Tiger Plays Coy About Knee

By Associated PressJune 10, 2008, 4:00 pm
2008 U.S. OpenSAN DIEGO -- The U.S. Open, San Diego style, brought morning fog that clung to the cliffs and spilled over to Torrey Pines Golf Course when Tiger Woods showed up for another nine-hole session Tuesday.
 
The setting could not have been more appropriate.
 
What once had been such a clear picture of this U.S. Open is now shrouded with uncertainty, starting with the left knee of the No. 1 player in the world. Woods has not played a competitive round since his runner-up finish at the Masters on April 13, having surgery two days later to clean out cartilage.
 
Perhaps even more startling was that Woods has not walked 18 holes since that Sunday at Augusta National'and most likely wont until he steps to the first tee Thursday morning.
 
Is it fully recovered? he said. Probably not.
 
Woods played 17 1/2 holes last Wednesday in a cart, then retreated to his club in southern California for more cart golf over the weekend. Then came nine holes at Torrey on Sunday, Monday and Tuesday, and he typically doesnt play at all the day before a major begins.
 
It is not the ideal way to prepare for a major, and Woods has that down to a science. What helps is that he has owned Torrey Pines as much as any other golf course in the world, winning the Buick Invitational for the sixth time in January, by a tournament-record eight shots.
 
That made him an overwhelming favorite for the U.S. Open'but that was before knee surgery.
 
Its difficult to take the amount of time he took off and come to a U.S. Open and dominate the way he has, Jim Furyk said. That being said, nothing he does surprises me.
 
Sergio Garcia, among those expected to contend this week, said that didnt make him any less of a favorite.
 
Its like Big Brown, with a crack (in the hoof), Garcia said. He was still the favorite.
 
Someone reminded Garcia that Big Brown failed to win the Triple Crown, finishing last among nine horses at the Belmont Stakes.
 
Still a top 10, Garcia quipped.
 
Cameras flashed in the fog when Woods teed off, and thousands of spectators followed him along the back nine of the South Course, looking for a limp or the slightest sign of a game that would not be able to stand the rigors of 72 holes of golfs toughest test. Thats assuming, of course, that Woods makes it all 72 holes.
 
The last time he played the U.S. Open after such a long layoff was two years ago at Winged Foot, when he returned from nine weeks off to deal with his fathers death. He shots rounds of 76-76 and missed the cut for the only time in a major.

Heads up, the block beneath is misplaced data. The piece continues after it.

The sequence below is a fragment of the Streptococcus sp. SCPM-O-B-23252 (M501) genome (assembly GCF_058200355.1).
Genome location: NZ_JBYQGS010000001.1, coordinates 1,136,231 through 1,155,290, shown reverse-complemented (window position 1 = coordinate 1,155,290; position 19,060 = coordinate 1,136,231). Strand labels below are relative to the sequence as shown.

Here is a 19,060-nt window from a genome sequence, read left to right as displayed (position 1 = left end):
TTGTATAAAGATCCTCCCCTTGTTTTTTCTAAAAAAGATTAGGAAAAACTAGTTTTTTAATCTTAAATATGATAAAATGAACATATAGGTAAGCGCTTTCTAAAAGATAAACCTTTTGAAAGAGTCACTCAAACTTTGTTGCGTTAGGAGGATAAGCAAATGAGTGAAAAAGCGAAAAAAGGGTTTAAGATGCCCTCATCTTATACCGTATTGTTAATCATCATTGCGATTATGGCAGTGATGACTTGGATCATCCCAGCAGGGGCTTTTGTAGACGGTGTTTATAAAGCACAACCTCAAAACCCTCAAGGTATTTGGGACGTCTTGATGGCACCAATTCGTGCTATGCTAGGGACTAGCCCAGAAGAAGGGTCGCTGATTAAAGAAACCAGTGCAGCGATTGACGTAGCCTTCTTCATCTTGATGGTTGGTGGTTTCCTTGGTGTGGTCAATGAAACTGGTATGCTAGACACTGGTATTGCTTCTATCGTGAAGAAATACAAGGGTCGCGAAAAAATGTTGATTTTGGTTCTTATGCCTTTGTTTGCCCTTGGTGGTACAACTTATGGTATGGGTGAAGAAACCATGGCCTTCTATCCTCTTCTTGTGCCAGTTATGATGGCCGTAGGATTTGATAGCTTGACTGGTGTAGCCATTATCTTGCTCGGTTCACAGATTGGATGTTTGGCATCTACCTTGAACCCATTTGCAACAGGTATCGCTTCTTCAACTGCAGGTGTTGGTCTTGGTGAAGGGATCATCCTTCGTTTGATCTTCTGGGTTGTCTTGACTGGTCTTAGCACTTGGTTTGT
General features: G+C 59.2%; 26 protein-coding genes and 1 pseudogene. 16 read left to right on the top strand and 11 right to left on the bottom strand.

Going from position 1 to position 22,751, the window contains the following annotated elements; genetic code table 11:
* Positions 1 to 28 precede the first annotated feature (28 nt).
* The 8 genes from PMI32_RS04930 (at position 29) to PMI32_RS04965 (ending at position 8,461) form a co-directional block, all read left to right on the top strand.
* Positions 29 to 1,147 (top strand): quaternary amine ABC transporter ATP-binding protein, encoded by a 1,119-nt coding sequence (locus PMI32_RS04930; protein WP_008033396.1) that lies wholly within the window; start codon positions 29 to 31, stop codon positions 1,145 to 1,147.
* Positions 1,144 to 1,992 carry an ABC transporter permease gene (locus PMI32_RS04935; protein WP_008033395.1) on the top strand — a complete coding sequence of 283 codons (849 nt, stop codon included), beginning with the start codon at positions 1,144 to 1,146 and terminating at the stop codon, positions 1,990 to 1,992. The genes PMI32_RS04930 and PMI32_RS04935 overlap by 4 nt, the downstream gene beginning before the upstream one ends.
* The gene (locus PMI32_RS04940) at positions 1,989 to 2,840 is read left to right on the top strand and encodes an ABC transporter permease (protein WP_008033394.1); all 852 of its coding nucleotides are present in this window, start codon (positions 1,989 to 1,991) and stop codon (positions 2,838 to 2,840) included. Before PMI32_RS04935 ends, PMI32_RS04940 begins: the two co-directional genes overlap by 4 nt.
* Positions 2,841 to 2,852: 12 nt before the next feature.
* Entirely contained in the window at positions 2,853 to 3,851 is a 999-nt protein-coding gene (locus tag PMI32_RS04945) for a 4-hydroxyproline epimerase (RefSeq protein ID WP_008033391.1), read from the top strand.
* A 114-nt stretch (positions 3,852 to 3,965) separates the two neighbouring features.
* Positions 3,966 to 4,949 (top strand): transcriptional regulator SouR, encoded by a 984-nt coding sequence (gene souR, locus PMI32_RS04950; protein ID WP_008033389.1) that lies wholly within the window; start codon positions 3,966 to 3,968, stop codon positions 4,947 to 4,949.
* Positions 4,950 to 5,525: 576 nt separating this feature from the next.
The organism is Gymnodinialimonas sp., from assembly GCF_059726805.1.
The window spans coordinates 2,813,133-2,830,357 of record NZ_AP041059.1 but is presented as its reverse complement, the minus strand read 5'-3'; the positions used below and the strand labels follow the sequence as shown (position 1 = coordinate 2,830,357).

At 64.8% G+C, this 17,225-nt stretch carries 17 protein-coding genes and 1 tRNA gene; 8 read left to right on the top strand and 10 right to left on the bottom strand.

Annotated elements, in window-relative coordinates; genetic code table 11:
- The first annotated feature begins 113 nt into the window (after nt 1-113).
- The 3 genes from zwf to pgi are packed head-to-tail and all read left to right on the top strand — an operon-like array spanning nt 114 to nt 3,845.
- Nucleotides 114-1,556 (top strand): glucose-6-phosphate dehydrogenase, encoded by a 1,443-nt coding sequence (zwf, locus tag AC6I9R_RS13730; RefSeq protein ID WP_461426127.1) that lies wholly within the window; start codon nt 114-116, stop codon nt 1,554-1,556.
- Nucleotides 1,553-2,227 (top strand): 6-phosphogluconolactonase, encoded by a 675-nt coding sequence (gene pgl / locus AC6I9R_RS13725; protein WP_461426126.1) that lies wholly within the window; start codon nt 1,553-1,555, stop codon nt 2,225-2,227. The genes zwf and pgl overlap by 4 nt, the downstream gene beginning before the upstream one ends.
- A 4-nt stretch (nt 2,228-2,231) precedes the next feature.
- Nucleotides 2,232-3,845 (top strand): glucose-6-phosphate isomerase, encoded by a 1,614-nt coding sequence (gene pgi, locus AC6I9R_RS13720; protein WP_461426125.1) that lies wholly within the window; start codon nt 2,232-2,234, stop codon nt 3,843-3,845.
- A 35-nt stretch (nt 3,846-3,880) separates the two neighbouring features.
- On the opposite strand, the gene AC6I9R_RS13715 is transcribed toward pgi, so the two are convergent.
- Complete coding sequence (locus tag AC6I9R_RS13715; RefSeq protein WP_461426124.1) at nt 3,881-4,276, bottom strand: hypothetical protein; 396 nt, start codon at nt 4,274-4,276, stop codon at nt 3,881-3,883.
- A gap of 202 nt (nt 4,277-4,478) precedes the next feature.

That was mental. This was physical.
 
In both cases, only the patient knows whats going on. And typical of Woods, he hasnt been forthcoming with information.
 
Has there been a shot that caused a twinge during practice, anything that caused him concern?
 
Its a little sore, Woods said, but not anything I havent dealt with before.
 
Nothing looked out of the ordinary in the two hours it took him to play nine holes with Bubba Watson and Jordan Cox, an amateur from Stanford. If there was one moment to watch, it came on the par-5 13th that has stretched to 614 yards, a tee so far back from the course that Woods said, Were almost in the ocean.
 
It can no longer be reached in two, so Woods split the middle of the fairway with his driver and hit an iron to lay up. But his second shot stopped on the down slope of the first cut of rough, leaving him about 130 yards from an awkward stance. All the weight is on the left side at address, and he took a hard swing to get the shot up in the air and over the bunkers to the elevated green.
 
That didnt look like much effort, certainly not much pain.
 
He would have liked to play Memorial to know for certain how he was hitting the ball and where it was going, that apparently was not an option. Woods said he wasnt even sure he could play the U.S. Open until two weeks ago.
 
The week prior to Memorial, I was not feeling good enough where I was 100 percent sure I could play all four days, he said. But then, my leg started getting a lot better quickly, which was great. My lifting went way up. My endurance came back. All the different things started coming up.
 
Someone asked him to put a percentage on how his knee felt.
 
Its feeling better, was all he said, tiring of the questions.
 
If he learned anything from Winged Foot, it was that he could not ease his way into the round. Woods was battling for par from the opening hole and never quite recovered, slowly falling so far back that he was eliminated from the weekend.
 
What surely will get his attention Thursday is having Phil Mickelson next to him on the tee, joined by Adam Scott, the first time the USGA has grouped the top three players from the world ranking.
 
The guy loves a challenge, swing coach Hank Haney said as he followed along. And he loves this pairing with Mickelson. This will get him into the game quickly.
 
That is Woods biggest concern'finding a rhythm that comes only from tournament golf, and finding it quickly.
 
Uncertainly also comes in the setup of the South Course, beyond the different conditions Woods, Mickelson and everyone else sees in the winter at the Buick Invitational. There could be four holes with vastly different tees, none more intriguing than the 14th hole. It plays 435 yards, but the USGA likely will play a forward tee from 277 yards for the final round.
 
The par-3 third will either be 195 yards or 142 yards, the difference between a middle iron and a wedge.
 
The scores? They could be anything.
 
Its going to be a great test, Woods said. The way they have set it up with different tees, different lengths, it can play so many different ways that its going to be very interesting to see how the scores turn out.